We may think of our fragrances today as delicate chemical concoctions, divided from the erratic smells of the world by the glass sheaths of over-contemplated bottles. But the first fragrances were not only chemical, they were biological, and made directly from things in the wild and smelly environment, like animal excretions.
Now, a synthetic biology foundry in Boston, Ginkgo Bioworks, which has dubbed itself as "the organism company," is re-wilding our noses with raw biological smells by drilling right down into an organism's DNA.
In a room in Times Square packed with people who want to #growthefuture by turning the biology of microbes into assembly lines that manufacture useful things for us, the idea that we can, and should, biofabricate whatever we want from "living factories" was buzzing at last months Biofabricate 2015 conference. This is where Christina Agapakis, the creative director of Ginkgo Bioworks, took the stage to explain how a rose is not really a regular rose any longer with Ginko's futuristic perfuming methods.
The company is never going to bottle the exact natural rose smell you know, and it doesn't want to. Instead, Ginkgo Bioworks wants to extend it towards new varieties of rose smells that its scientists can build up, bit by bit, with chunks of DNA.
Would you welcome even more microbes into your morning routine?
How does it work? Well, scientists already know a lot about the metabolic pathways of different organisms that lead to the individual compounds they make, like the aromatic molecules of a rose's smell. Equipped with this knowledge, scientists at Ginkgo take the smell they're interested in—rose aroma—then look at rose metabolism to see what enzymatic steps a rose uses to turn sugar, its raw input, into its coveted odor. Agapakis describes it as "an enzyme-discovery process."
At the same time, they look across evolutionary space, into the metabolism of a much wider variety of organisms that produce the same compounds in the odor (often yeast, fungi and plants), then make a list of all the genes that code for them. By knowing the various routes that evolutionary history has taken to make these compounds in different organisms, they have more tools to work with in order to make increasingly psychedelic smell options than a straight-up rose could produce.
Once Ginkgo's bioengineers have their list of genes, they synthesize them all in the lab, and insert them into a yeast cell. The yeast then gets thrown into a vat, where it multiplies, and brews the fragrance.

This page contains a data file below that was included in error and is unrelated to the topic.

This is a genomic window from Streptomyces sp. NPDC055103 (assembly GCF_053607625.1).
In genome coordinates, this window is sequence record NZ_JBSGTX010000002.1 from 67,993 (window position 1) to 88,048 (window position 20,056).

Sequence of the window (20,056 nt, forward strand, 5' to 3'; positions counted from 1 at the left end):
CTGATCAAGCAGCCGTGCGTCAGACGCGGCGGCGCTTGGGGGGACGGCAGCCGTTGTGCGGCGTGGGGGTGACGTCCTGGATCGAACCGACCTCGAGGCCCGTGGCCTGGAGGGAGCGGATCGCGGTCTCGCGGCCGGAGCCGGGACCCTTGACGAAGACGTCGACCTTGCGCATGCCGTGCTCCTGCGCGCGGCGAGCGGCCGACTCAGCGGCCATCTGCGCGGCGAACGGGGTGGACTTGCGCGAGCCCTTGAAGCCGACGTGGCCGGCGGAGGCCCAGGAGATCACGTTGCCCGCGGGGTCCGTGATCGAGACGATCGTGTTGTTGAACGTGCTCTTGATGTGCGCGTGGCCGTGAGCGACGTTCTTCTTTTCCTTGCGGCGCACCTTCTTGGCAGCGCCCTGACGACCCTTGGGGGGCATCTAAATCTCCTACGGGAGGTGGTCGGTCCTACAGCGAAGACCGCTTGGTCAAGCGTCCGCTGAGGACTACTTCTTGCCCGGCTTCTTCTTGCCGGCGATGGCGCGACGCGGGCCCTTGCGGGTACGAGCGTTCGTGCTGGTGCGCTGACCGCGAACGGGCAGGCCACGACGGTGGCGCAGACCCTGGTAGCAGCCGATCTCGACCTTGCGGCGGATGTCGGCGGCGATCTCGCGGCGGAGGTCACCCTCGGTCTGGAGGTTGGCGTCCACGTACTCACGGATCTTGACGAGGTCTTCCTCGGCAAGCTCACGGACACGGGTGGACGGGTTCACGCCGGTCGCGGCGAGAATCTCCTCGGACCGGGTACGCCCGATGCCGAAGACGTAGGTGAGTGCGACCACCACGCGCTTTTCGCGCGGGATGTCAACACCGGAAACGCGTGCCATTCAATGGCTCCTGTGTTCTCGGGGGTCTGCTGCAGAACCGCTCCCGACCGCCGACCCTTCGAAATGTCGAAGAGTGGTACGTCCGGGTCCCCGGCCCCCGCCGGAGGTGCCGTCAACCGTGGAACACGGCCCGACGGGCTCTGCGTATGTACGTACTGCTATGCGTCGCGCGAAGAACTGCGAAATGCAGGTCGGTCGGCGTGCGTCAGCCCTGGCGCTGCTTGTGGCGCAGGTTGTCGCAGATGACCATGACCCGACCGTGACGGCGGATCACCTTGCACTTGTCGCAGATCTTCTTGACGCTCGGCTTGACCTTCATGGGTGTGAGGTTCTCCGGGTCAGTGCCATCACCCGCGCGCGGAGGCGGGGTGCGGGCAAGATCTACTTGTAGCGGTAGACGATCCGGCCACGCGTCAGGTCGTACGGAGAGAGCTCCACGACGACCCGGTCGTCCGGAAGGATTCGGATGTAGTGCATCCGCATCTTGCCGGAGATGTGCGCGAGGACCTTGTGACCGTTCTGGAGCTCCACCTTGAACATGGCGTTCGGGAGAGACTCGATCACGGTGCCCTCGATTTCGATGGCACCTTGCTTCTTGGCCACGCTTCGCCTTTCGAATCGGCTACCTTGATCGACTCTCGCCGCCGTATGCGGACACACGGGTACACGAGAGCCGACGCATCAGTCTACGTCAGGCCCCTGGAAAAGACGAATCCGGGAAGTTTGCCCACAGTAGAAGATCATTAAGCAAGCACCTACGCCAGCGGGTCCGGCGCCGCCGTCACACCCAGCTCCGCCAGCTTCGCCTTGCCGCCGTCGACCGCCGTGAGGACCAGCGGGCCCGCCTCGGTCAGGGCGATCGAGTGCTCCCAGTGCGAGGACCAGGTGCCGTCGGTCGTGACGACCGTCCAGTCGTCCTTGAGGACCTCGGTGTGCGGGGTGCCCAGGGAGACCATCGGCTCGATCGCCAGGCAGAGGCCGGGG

Ginkgo has partnered with French perfumer Robertet to produce the final product. The company doesn't intend for people to spray engineered yeast directly on their skin. The smell gets extracted from the yeast before it is bottled with a chemical purification process, so the fragrance doesn't raise the possibility of releasing genetically modified organisms into your bedroom.
"But our vision in the future is that we are the organism company, so there will be a future where organisms are the product," Agapakis said. Would you welcome even more microbes into your morning routine?
In a possible future where more and more fragrances and other products we love are manufactured by the tiny bodies of microbes we design, what happens to the old ways of producing those things, and specifically, the people behind them?
For example, in Tunisia right now, there is a Berber fragrance shop owner who has been harvesting rose oil for decades just as his dad taught him to. I've received audio recordings from his shop by Jim Thomas of ETC Group, a civil society organization that is concerned with how synthetic biology may threaten the lifestyles of traditional producers like this shop owner. How might a growing biofabrication movement impact him?
Companies that spoke at the Biofabricate meeting stress that they are creating something new with biology, and not an identical natural product, so do not stand to completely supplant old methods, and rather create a complement to them. But there are ethics to consider on both sides of the fabrication process: ethics of where the original compounds are sourced, and what impact distribution models might make down the line in the global market beyond the high-tech grounds where they are made.
It's not likely that vats of growing biological goods will ever make the human labour behind them obsolete, but perhaps it may hide it a little more. As artist Oron Catts said later in the day from the stage, humans still matter greatly in biofabrication processes, because at the end of the day, "life needs care."